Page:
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Pain Manag Nurs. 2012 Sep;13(3):127-38. doi: 10.1016/j.pmn.2010.10.035. Epub 2011 May 31.

Kangaroo care and behavioral and physiologic pain responses in very-low-birth-weight twins: a case study.

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  • 1University of Connecticut School of Nursing, Storrs, Connecticut 06269-2026, USA. xiaomei.cong@uconn.edu

Abstract

The purpose of this case study was to describe pain responses in three study conditions: longer (30 minutes) kangaroo care (KC) before and throughout heel stick (KC30), shorter (15 minutes) KC before and throughout heel stick (KC15), and incubator care throughout heel stick (IC) in 28-week gestational age twins. Pain responses were measured by crying time, Preterm Infant Pain Profile (PIPP), and heart rate variability indexes, including low-frequency power (LF, representing sympathetic activity), high-frequency power (HF, parasympathetic activity), and LF/HF ratio (sympathetic-parasympathetic balance). Both twins cried more and had higher PIPP pain scores and tachycardia during heel stick in the IC condition. Infant B had an incident of apnea and tachycardia by the end of the heel stick and a bradycardia episode during recovery in the IC condition. The twins had lower LF/HF ratios (better autonomic nervous system balance) during recovery in both longer and shorter KC conditions compared with the IC condition. Infant B had difficulty returning to LF/HF ratio baseline level after the painful procedure in the IC condition. These data suggest that both longer and shorter KC before and throughout painful procedures can be helpful in reducing behavioral and physiologic pain responses in preterm infants.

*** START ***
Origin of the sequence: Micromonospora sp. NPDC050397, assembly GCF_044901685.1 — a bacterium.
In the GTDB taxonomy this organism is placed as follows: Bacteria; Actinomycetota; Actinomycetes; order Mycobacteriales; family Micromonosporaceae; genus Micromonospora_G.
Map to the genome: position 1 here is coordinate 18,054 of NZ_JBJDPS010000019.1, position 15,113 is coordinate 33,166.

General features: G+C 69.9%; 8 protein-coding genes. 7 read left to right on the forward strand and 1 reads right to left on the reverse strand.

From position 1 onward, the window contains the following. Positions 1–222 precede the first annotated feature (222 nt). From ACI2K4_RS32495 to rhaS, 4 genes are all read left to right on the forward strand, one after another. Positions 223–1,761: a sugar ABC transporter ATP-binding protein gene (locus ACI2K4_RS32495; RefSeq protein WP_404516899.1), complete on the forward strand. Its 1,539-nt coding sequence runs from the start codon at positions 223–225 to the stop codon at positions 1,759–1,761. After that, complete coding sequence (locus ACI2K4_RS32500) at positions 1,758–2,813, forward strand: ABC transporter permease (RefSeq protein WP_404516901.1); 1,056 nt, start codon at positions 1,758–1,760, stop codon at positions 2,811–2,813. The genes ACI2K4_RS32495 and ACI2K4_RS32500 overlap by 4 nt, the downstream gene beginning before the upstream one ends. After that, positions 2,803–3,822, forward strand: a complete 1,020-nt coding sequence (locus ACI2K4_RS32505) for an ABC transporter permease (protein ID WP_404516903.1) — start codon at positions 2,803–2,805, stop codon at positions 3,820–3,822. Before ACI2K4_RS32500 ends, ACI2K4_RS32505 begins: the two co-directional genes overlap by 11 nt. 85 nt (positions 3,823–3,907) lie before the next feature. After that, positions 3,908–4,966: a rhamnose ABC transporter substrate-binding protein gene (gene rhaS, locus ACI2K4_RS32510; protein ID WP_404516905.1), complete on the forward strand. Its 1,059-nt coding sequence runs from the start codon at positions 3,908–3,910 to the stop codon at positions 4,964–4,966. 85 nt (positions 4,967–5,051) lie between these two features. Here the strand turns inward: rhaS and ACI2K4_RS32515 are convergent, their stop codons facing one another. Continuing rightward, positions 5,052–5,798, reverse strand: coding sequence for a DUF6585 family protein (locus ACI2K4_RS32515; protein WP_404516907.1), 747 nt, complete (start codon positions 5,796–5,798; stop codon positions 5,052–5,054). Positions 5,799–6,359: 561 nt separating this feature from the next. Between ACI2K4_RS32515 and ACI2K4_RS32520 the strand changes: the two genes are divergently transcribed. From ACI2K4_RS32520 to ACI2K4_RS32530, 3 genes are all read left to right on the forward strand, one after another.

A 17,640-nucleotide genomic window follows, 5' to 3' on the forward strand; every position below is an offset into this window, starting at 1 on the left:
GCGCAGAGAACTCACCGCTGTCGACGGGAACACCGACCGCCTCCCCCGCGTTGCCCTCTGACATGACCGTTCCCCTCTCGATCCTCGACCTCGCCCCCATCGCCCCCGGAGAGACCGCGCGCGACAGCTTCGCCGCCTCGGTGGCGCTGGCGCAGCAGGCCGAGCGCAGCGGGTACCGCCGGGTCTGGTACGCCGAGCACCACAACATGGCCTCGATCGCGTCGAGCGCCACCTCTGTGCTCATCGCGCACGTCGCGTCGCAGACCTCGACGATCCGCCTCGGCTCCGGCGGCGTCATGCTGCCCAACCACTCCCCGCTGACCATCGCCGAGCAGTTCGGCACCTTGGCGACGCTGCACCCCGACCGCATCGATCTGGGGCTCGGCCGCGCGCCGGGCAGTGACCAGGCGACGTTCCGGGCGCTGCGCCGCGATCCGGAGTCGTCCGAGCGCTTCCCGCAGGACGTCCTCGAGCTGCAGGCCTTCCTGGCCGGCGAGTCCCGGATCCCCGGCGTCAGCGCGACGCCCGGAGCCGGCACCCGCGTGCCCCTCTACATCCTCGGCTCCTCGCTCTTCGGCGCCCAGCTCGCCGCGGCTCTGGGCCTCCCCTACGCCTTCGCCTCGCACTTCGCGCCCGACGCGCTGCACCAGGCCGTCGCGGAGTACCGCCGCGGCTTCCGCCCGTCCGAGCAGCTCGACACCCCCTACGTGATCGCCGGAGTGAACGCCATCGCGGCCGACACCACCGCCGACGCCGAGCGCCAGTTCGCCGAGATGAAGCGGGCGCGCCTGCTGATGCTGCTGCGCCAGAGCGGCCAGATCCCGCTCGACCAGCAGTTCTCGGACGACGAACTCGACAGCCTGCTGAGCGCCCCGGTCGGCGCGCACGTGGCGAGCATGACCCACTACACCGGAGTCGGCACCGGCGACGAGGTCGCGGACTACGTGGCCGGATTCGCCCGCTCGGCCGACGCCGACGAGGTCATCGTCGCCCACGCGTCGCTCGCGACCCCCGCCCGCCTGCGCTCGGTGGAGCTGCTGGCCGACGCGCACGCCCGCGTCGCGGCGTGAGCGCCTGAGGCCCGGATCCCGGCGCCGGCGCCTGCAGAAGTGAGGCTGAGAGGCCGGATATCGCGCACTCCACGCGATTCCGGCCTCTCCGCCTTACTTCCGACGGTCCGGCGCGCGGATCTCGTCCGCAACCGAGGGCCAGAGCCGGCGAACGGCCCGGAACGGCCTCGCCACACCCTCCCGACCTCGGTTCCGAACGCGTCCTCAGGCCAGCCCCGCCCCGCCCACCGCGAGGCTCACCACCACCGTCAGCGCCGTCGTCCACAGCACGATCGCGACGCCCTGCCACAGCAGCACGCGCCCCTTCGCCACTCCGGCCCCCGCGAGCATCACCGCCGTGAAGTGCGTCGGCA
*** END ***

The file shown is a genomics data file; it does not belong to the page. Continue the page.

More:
Copyright © 2012 American Society for Pain Management Nursing. Published by Elsevier Inc. All rights reserved.

[PubMed - indexed for MEDLINE]
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